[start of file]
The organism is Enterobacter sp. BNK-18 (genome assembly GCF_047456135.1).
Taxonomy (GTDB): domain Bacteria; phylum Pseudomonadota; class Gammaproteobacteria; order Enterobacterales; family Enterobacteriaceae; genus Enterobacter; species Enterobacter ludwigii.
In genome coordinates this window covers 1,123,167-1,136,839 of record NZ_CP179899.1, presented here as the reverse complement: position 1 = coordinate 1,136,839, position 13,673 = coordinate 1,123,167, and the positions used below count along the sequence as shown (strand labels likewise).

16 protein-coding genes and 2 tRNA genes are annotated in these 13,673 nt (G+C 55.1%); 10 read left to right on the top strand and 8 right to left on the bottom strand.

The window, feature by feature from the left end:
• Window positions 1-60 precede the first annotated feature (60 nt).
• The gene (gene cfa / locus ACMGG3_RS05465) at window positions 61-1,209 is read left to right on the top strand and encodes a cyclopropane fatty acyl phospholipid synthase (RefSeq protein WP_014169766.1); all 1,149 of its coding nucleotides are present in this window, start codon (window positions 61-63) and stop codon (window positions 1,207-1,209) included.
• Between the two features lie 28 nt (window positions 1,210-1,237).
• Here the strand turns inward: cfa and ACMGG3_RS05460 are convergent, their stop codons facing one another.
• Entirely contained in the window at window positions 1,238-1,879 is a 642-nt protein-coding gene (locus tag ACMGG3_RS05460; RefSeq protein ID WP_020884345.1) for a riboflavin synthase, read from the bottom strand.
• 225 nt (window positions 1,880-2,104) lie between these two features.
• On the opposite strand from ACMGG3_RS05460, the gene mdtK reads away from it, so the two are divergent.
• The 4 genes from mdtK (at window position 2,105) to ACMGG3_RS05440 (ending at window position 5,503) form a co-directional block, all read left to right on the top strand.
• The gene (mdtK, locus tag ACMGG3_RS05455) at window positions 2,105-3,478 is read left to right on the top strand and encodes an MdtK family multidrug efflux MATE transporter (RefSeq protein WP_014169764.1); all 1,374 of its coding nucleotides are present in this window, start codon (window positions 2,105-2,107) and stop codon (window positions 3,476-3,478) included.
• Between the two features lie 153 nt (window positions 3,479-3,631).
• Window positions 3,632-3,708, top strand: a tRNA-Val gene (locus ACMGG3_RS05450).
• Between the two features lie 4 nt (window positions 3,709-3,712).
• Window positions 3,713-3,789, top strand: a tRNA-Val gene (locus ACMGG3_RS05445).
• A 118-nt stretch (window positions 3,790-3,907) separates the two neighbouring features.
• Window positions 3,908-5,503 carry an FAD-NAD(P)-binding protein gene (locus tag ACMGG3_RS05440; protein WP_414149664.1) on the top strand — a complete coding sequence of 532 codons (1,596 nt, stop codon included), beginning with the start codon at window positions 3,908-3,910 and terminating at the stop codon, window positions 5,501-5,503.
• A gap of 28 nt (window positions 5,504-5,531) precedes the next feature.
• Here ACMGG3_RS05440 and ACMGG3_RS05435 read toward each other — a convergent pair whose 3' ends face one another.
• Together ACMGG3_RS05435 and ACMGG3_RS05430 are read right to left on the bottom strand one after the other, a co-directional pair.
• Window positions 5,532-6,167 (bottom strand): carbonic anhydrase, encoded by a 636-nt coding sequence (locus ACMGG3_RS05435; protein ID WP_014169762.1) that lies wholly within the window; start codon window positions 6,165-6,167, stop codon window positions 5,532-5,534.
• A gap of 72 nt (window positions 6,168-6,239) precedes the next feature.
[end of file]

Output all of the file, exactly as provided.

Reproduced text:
The organism is Enterobacter sp. BNK-18 (genome assembly GCF_047456135.1).
Taxonomy (GTDB): domain Bacteria; phylum Pseudomonadota; class Gammaproteobacteria; order Enterobacterales; family Enterobacteriaceae; genus Enterobacter; species Enterobacter ludwigii.
In genome coordinates this window covers 1,123,167-1,136,839 of record NZ_CP179899.1, presented here as the reverse complement: position 1 = coordinate 1,136,839, position 13,673 = coordinate 1,123,167, and the positions used below count along the sequence as shown (strand labels likewise).

16 protein-coding genes and 2 tRNA genes are annotated in these 13,673 nt (G+C 55.1%); 10 read left to right on the top strand and 8 right to left on the bottom strand.

The window, feature by feature from the left end:
• Window positions 1-60 precede the first annotated feature (60 nt).
• The gene (gene cfa / locus ACMGG3_RS05465) at window positions 61-1,209 is read left to right on the top strand and encodes a cyclopropane fatty acyl phospholipid synthase (RefSeq protein WP_014169766.1); all 1,149 of its coding nucleotides are present in this window, start codon (window positions 61-63) and stop codon (window positions 1,207-1,209) included.
• Between the two features lie 28 nt (window positions 1,210-1,237).
• Here the strand turns inward: cfa and ACMGG3_RS05460 are convergent, their stop codons facing one another.
• Entirely contained in the window at window positions 1,238-1,879 is a 642-nt protein-coding gene (locus tag ACMGG3_RS05460; RefSeq protein ID WP_020884345.1) for a riboflavin synthase, read from the bottom strand.
• 225 nt (window positions 1,880-2,104) lie between these two features.
• On the opposite strand from ACMGG3_RS05460, the gene mdtK reads away from it, so the two are divergent.
• The 4 genes from mdtK (at window position 2,105) to ACMGG3_RS05440 (ending at window position 5,503) form a co-directional block, all read left to right on the top strand.
• The gene (mdtK, locus tag ACMGG3_RS05455) at window positions 2,105-3,478 is read left to right on the top strand and encodes an MdtK family multidrug efflux MATE transporter (RefSeq protein WP_014169764.1); all 1,374 of its coding nucleotides are present in this window, start codon (window positions 2,105-2,107) and stop codon (window positions 3,476-3,478) included.
• Between the two features lie 153 nt (window positions 3,479-3,631).
• Window positions 3,632-3,708, top strand: a tRNA-Val gene (locus ACMGG3_RS05450).
• Between the two features lie 4 nt (window positions 3,709-3,712).
• Window positions 3,713-3,789, top strand: a tRNA-Val gene (locus ACMGG3_RS05445).
• A 118-nt stretch (window positions 3,790-3,907) separates the two neighbouring features.
• Window positions 3,908-5,503 carry an FAD-NAD(P)-binding protein gene (locus tag ACMGG3_RS05440; protein WP_414149664.1) on the top strand — a complete coding sequence of 532 codons (1,596 nt, stop codon included), beginning with the start codon at window positions 3,908-3,910 and terminating at the stop codon, window positions 5,501-5,503.
• A gap of 28 nt (window positions 5,504-5,531) precedes the next feature.
• Here ACMGG3_RS05440 and ACMGG3_RS05435 read toward each other — a convergent pair whose 3' ends face one another.
• Together ACMGG3_RS05435 and ACMGG3_RS05430 are read right to left on the bottom strand one after the other, a co-directional pair.
• Window positions 5,532-6,167 (bottom strand): carbonic anhydrase, encoded by a 636-nt coding sequence (locus ACMGG3_RS05435; protein ID WP_014169762.1) that lies wholly within the window; start codon window positions 6,165-6,167, stop codon window positions 5,532-5,534.
• A gap of 72 nt (window positions 6,168-6,239) precedes the next feature.